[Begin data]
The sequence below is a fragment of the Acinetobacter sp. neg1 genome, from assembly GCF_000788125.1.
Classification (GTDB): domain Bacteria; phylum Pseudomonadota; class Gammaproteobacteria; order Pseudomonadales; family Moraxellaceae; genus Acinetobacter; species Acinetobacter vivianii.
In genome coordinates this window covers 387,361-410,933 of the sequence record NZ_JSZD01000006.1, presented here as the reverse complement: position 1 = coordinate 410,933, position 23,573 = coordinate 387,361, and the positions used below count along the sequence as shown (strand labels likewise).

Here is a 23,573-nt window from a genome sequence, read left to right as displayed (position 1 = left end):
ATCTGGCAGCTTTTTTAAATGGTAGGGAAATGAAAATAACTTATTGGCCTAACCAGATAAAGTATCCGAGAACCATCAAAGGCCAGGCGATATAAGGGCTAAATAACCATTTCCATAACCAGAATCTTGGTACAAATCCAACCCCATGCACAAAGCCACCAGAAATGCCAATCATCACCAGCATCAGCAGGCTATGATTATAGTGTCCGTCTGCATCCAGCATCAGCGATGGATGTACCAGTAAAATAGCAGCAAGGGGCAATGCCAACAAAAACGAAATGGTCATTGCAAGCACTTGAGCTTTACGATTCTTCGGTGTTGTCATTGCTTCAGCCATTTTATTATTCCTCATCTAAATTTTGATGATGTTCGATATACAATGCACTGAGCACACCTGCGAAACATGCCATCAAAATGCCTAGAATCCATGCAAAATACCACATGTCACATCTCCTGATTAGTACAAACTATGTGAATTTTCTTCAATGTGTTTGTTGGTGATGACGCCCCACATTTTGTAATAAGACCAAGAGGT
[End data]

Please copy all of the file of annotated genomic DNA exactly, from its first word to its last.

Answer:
The sequence below is a fragment of the Acinetobacter sp. neg1 genome, from assembly GCF_000788125.1.
Classification (GTDB): domain Bacteria; phylum Pseudomonadota; class Gammaproteobacteria; order Pseudomonadales; family Moraxellaceae; genus Acinetobacter; species Acinetobacter vivianii.
In genome coordinates this window covers 387,361-410,933 of the sequence record NZ_JSZD01000006.1, presented here as the reverse complement: position 1 = coordinate 410,933, position 23,573 = coordinate 387,361, and the positions used below count along the sequence as shown (strand labels likewise).

Here is a 23,573-nt window from a genome sequence, read left to right as displayed (position 1 = left end):
ATCTGGCAGCTTTTTTAAATGGTAGGGAAATGAAAATAACTTATTGGCCTAACCAGATAAAGTATCCGAGAACCATCAAAGGCCAGGCGATATAAGGGCTAAATAACCATTTCCATAACCAGAATCTTGGTACAAATCCAACCCCATGCACAAAGCCACCAGAAATGCCAATCATCACCAGCATCAGCAGGCTATGATTATAGTGTCCGTCTGCATCCAGCATCAGCGATGGATGTACCAGTAAAATAGCAGCAAGGGGCAATGCCAACAAAAACGAAATGGTCATTGCAAGCACTTGAGCTTTACGATTCTTCGGTGTTGTCATTGCTTCAGCCATTTTATTATTCCTCATCTAAATTTTGATGATGTTCGATATACAATGCACTGAGCACACCTGCGAAACATGCCATCAAAATGCCTAGAATCCATGCAAAATACCACATGTCACATCTCCTGATTAGTACAAACTATGTGAATTTTCTTCAATGTGTTTGTTGGTGATGACGCCCCACATTTTGTAATAAGACCAAGAGGT